I Was a Strange Loop

Best part of fall 2009 in St. Louis? The two day geek rapture that occurred during Strange Loop 2009. I went to that very first one last year on my own dime, and it was a tremendously worthwhile experience. Good networking, lots of new approaches to software development, and lots of cutting-edge research and methodologies.

For two glorious days I rode my bike from my University City home, down 5 blocks to my favorite theatre, the classy Tivoli, and nerded out.

New languages that were self-proclaimed of questionable utility (humility is refreshing).
Ad Reinhardt by al3x

Simplicity (al3x, formerly of Twitter, gave one of the most thoughtful and grounded conceptual discussion I’ve ever attended, including my years attending academic philosophy conferences).
simplicity by al3x

Awesome slides.
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The open bar at Blueberry Hill and Strange Passions night were thoroughly enjoyable from both an academic and bacchanalian perspective.

Of course, you should have seen the shill approaching. Strange Loop 2010 promises to be bigger and better. Register today for $150, rock out in STL (I’ll even show you around if you’re out of town), and enjoy FREAKING GUY STEELE AND DOUGLAS CROCKFORD!!!1!!!!1

Seriously, this was by far the best conference I’ve ever been to, blocks from my house, and tickled multiple parts of my lobes.

August 6th, 2010 | .NET, Discipline, Intelligence, IT, Software, St. Louis, Technology | 12 comments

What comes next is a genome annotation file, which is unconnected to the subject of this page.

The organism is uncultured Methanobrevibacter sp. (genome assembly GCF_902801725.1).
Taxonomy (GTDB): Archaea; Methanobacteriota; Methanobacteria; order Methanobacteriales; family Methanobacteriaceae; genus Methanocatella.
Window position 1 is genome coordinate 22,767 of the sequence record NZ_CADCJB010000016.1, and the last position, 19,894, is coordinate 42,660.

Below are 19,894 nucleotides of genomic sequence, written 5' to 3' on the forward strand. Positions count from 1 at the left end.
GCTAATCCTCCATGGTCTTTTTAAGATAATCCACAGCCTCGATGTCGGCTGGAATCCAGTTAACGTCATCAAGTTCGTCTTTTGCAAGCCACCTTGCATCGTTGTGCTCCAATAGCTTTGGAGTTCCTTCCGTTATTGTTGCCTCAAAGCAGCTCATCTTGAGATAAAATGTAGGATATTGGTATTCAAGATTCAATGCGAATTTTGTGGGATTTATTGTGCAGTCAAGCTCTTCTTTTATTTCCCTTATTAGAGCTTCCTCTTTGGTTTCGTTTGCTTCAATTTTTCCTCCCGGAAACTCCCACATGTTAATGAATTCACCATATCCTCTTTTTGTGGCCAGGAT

Lessons in Scrum: Sneak Previews and Test Screenings

We’ve been trying to use Scrum to manage our software development for the last six months. It’s work as far as we have let it (or as far as others let it), and I’m slowly clueing in to what should raise red flags in my Scrummified brain.

Recently the customer (chicken!) requested to schedule a couple of demos over the course of a sprint. I became very concerned.

Giving the customer demos at the sprint mid-point will encourages the customer to give feedback with the expectation of immediate implementation and delivery by the end of the sprint. We cannot sustainably support that. If the customer really wants a peek into what is coming in the next sprint delivery, then perhaps a demo at the end of the sprint development and before the testing and production deployment would work.

To borrow a movie analogy, we must maintain the difference between a test screening, and a sneak preview. The test screening, when a movie is shown for a small audience who gives feedback, is used when the movie is still being made. The sneak preview, when a film that is finished is shown before it is distributed, is used to generate excitement and approval for the finished movie.

In Scrum, a test screening should occur after a delivery & during planning for the next sprint. That is the time for customer feedback that results in products implemented in a sprint. A sneak preview should occur during a sprint in order to consolidate customer buy-in and get them excited about what is coming.

I want to make sure that the demo schedule during a sprint is a sneak preview and not a test screening.

March 30th, 2008 | Discipline, Scrum, Transparency | No comments